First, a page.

In Brief: Procedure shrinks fibroids in postmenopausal women, too
Procedure shrinks fibroids in postmenopausal women, too
Uterine fibroids are common noncancerous growths that form within the walls or lining of the uterus or on its outer surface. They're not life-threatening, but they can cause considerable suffering. Large ones in particular can impinge on pelvic organs, resulting in pain, constipation, and frequent urination.
Because their growth is related to estrogen and possibly progesterone, uterine fibroids often regress after menopause. But they continue to cause trouble for many women, some of whom undergo surgery for fibroid removal (myomectomy) or hysterectomy to remove the entire uterus. A study shows that uterine fibroid embolization (UFE), a minimally invasive technique, reduces symptoms in postmenopausal women. Until now, UFE has been an accepted first-line therapy only in premenopausal women.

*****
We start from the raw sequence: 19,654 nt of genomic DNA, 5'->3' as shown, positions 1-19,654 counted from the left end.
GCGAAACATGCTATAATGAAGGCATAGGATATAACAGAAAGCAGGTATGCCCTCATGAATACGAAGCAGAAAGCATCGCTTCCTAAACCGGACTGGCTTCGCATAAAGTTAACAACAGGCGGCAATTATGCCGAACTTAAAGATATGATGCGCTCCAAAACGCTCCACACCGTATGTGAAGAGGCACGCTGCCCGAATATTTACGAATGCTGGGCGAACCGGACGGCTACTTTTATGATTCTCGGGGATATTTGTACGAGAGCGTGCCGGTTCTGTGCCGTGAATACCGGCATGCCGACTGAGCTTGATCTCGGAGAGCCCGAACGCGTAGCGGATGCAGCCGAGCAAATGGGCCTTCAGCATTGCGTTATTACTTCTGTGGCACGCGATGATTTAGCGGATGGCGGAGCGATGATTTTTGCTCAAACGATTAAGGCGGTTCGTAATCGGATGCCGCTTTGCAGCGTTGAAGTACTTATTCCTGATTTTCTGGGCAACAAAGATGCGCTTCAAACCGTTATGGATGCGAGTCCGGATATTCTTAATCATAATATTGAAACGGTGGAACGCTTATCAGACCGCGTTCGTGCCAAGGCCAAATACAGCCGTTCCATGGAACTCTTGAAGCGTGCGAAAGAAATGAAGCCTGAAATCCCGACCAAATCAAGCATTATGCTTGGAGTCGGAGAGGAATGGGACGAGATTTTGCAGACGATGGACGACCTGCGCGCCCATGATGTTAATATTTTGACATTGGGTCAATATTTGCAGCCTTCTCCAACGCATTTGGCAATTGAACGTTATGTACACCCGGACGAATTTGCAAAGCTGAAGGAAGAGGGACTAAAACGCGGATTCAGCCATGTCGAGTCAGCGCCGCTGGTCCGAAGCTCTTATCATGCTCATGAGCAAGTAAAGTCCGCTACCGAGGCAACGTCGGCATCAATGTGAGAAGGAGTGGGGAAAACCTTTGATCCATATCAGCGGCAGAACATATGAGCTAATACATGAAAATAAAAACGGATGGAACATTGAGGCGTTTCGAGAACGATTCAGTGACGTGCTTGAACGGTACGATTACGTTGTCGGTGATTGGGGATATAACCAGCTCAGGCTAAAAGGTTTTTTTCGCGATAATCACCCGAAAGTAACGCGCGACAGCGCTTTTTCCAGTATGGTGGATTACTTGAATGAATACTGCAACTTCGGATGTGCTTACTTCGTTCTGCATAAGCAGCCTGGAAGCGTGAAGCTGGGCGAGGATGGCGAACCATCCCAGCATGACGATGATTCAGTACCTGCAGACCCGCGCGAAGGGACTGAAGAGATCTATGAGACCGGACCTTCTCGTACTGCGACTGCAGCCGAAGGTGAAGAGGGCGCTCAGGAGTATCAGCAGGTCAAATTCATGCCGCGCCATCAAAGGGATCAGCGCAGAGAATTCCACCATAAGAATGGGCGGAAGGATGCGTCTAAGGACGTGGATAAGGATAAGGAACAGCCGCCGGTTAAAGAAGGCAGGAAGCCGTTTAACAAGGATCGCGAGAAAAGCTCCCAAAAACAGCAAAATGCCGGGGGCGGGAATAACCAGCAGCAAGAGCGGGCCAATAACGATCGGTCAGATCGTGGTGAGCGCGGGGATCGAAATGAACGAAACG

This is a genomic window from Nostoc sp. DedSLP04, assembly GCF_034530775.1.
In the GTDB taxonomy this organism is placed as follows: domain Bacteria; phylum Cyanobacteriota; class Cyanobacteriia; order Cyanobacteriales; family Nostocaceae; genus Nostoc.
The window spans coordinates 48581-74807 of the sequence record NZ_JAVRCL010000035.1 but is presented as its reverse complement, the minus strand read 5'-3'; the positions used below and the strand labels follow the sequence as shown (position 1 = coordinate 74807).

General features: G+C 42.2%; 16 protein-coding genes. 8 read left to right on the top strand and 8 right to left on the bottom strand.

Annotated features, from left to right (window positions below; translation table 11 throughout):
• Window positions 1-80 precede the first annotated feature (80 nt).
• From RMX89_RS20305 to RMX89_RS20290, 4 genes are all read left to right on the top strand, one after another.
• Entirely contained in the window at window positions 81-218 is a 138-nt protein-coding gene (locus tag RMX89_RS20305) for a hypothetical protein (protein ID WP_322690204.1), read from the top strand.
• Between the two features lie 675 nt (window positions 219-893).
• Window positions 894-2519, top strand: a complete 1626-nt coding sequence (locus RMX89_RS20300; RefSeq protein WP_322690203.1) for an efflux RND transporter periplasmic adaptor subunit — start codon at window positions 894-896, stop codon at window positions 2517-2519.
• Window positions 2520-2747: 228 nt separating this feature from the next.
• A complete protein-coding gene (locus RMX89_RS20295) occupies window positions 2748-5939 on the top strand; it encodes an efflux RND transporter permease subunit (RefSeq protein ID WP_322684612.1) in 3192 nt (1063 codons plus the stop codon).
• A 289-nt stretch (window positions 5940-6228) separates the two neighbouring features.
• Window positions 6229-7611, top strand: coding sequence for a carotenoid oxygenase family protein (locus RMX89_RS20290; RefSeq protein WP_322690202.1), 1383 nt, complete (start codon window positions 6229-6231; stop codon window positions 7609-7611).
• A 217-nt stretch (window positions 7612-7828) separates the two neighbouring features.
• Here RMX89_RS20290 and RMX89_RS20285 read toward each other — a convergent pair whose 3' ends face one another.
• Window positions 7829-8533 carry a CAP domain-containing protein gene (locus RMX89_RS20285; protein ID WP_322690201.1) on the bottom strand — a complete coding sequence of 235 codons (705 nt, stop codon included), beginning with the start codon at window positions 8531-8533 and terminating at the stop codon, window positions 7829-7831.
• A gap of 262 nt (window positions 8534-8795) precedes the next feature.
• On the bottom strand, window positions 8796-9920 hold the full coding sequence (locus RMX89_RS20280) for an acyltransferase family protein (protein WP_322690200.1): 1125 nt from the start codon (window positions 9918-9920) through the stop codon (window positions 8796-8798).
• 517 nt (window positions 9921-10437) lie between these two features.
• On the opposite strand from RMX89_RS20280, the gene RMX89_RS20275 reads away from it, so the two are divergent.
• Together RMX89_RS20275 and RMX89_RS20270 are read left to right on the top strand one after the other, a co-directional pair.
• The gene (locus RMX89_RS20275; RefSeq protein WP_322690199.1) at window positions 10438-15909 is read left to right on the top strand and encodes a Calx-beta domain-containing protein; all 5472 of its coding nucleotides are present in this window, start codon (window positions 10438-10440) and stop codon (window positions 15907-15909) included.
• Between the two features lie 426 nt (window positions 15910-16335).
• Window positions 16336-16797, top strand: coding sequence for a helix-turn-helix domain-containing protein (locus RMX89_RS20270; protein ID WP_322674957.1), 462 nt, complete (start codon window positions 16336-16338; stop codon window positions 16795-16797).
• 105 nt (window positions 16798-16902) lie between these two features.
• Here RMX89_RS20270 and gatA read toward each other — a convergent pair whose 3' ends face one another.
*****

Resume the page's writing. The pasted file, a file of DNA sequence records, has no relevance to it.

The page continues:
During the procedure, a catheter is threaded by way of the groin into the uterine artery. Sand-sized synthetic particles are released into the artery and concentrate near the fibroid, where they block blood flow to the growth, causing it to shrink and die. Researchers at Northwestern University Medical School in Chicago followed 24 postmenopausal women for up to two years after UFE. They found that symptoms improved in 22 (92%) of the women. On average, uterine volume was reduced by 40% and the largest fibroids shrank by 43%. Based on these results, the authors maintain that UFE should be routinely offered as one of several fibroid treatment options for postmenopausal women. Although the study is small, it's the first to investigate UFE specifically in this age group. The findings were presented in March 2006 at the 31st annual scientific meeting of the Society of Interventional Radiology.